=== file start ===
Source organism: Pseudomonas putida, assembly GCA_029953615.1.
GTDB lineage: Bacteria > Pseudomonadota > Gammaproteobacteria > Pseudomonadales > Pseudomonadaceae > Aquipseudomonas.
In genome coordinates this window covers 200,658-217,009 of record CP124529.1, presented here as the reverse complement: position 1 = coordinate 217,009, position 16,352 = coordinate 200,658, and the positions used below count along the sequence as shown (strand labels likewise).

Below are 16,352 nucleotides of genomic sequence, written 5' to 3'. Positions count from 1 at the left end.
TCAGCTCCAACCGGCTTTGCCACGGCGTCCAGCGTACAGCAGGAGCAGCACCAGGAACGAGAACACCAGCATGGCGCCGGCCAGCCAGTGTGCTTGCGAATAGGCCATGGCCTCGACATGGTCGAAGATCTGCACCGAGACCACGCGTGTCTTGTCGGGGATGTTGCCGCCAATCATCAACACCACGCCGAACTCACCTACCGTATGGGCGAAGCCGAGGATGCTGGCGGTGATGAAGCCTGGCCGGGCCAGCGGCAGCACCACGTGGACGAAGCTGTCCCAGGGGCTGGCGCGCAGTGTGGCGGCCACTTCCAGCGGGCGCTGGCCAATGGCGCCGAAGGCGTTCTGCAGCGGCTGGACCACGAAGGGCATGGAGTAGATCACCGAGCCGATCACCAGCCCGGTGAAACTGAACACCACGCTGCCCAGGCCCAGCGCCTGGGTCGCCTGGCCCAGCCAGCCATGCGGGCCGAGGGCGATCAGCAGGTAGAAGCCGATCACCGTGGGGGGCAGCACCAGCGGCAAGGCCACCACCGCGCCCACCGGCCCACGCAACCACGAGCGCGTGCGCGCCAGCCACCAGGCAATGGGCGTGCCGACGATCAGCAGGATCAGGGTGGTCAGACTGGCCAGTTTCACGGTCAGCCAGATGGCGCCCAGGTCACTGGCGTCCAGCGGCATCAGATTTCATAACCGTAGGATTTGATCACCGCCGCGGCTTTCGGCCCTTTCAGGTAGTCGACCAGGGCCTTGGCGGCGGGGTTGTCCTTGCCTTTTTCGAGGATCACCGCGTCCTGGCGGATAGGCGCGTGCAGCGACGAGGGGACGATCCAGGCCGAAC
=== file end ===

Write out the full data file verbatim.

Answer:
Source organism: Pseudomonas putida, assembly GCA_029953615.1.
GTDB lineage: Bacteria > Pseudomonadota > Gammaproteobacteria > Pseudomonadales > Pseudomonadaceae > Aquipseudomonas.
In genome coordinates this window covers 200,658-217,009 of record CP124529.1, presented here as the reverse complement: position 1 = coordinate 217,009, position 16,352 = coordinate 200,658, and the positions used below count along the sequence as shown (strand labels likewise).

Below are 16,352 nucleotides of genomic sequence, written 5' to 3'. Positions count from 1 at the left end.
TCAGCTCCAACCGGCTTTGCCACGGCGTCCAGCGTACAGCAGGAGCAGCACCAGGAACGAGAACACCAGCATGGCGCCGGCCAGCCAGTGTGCTTGCGAATAGGCCATGGCCTCGACATGGTCGAAGATCTGCACCGAGACCACGCGTGTCTTGTCGGGGATGTTGCCGCCAATCATCAACACCACGCCGAACTCACCTACCGTATGGGCGAAGCCGAGGATGCTGGCGGTGATGAAGCCTGGCCGGGCCAGCGGCAGCACCACGTGGACGAAGCTGTCCCAGGGGCTGGCGCGCAGTGTGGCGGCCACTTCCAGCGGGCGCTGGCCAATGGCGCCGAAGGCGTTCTGCAGCGGCTGGACCACGAAGGGCATGGAGTAGATCACCGAGCCGATCACCAGCCCGGTGAAACTGAACACCACGCTGCCCAGGCCCAGCGCCTGGGTCGCCTGGCCCAGCCAGCCATGCGGGCCGAGGGCGATCAGCAGGTAGAAGCCGATCACCGTGGGGGGCAGCACCAGCGGCAAGGCCACCACCGCGCCCACCGGCCCACGCAACCACGAGCGCGTGCGCGCCAGCCACCAGGCAATGGGCGTGCCGACGATCAGCAGGATCAGGGTGGTCAGACTGGCCAGTTTCACGGTCAGCCAGATGGCGCCCAGGTCACTGGCGTCCAGCGGCATCAGATTTCATAACCGTAGGATTTGATCACCGCCGCGGCTTTCGGCCCTTTCAGGTAGTCGACCAGGGCCTTGGCGGCGGGGTTGTCCTTGCCTTTTTCGAGGATCACCGCGTCCTGGCGGATAGGCGCGTGCAGCGACGAGGGGACGATCCAGGCCGAAC